Government and media often brand people who have committed offences as “bad guys” to be feared and put away. But that’s not how their kids see them. In What Will Happen to Me? a 2011 book, Lorraine Stutzman Amstutz and Howard Zehr, the Mennonite pioneer of restorative justice, present the portraits and words of kids whose parents are behind bars:
In 1984, Cliff and Wilma Derksen’s 13-year-old daughter Candace was abducted and murdered. The case was not solved until 2011. Below are excerpts of Wilma’s presentation to a parliamentary committee considering Bill C-10 in November 2011. She speaks of her ongoing work with other victims of crime:
From a wind-damaged Bible camp in northern B.C. to a flooded town in North Dakota, and even to storm-ravaged New York City, British Columbians gave of their time and talents to Mennonite Disaster Service (MDS) projects this past year.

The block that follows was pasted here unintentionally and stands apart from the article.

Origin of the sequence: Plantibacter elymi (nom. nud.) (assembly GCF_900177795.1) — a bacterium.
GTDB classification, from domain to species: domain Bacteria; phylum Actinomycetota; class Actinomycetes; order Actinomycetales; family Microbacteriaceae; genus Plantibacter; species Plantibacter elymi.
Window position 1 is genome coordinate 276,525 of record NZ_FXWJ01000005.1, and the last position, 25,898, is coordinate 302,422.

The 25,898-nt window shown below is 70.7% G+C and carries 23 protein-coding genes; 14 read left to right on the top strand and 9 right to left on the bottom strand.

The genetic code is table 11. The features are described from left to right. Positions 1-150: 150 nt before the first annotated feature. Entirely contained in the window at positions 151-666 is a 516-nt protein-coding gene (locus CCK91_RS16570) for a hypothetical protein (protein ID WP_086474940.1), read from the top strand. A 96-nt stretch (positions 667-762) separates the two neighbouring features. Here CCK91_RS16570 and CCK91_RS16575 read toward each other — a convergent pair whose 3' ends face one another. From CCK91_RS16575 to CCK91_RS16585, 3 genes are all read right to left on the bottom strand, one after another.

Weddings are natural places where we think and talk about love. At the two weddings I attended recently, love was all over the place—in the words of the preacher, in the warm support of gathered family and friends, in the vows exchanged by the bride and groom, and especially in their radiant faces, beaming as they sealed their commitment with a passionate kiss.
It seems like generosity is all the rage these days. Many retail outlets support one or more charities and invite their customers to join in by giving an extra dollar or two. We receive mailings, phone calls and door-to-door requests for support. We can even give a few dollars instantly by texting with our cell phone.
Sex reserved for heterosexual marriage partners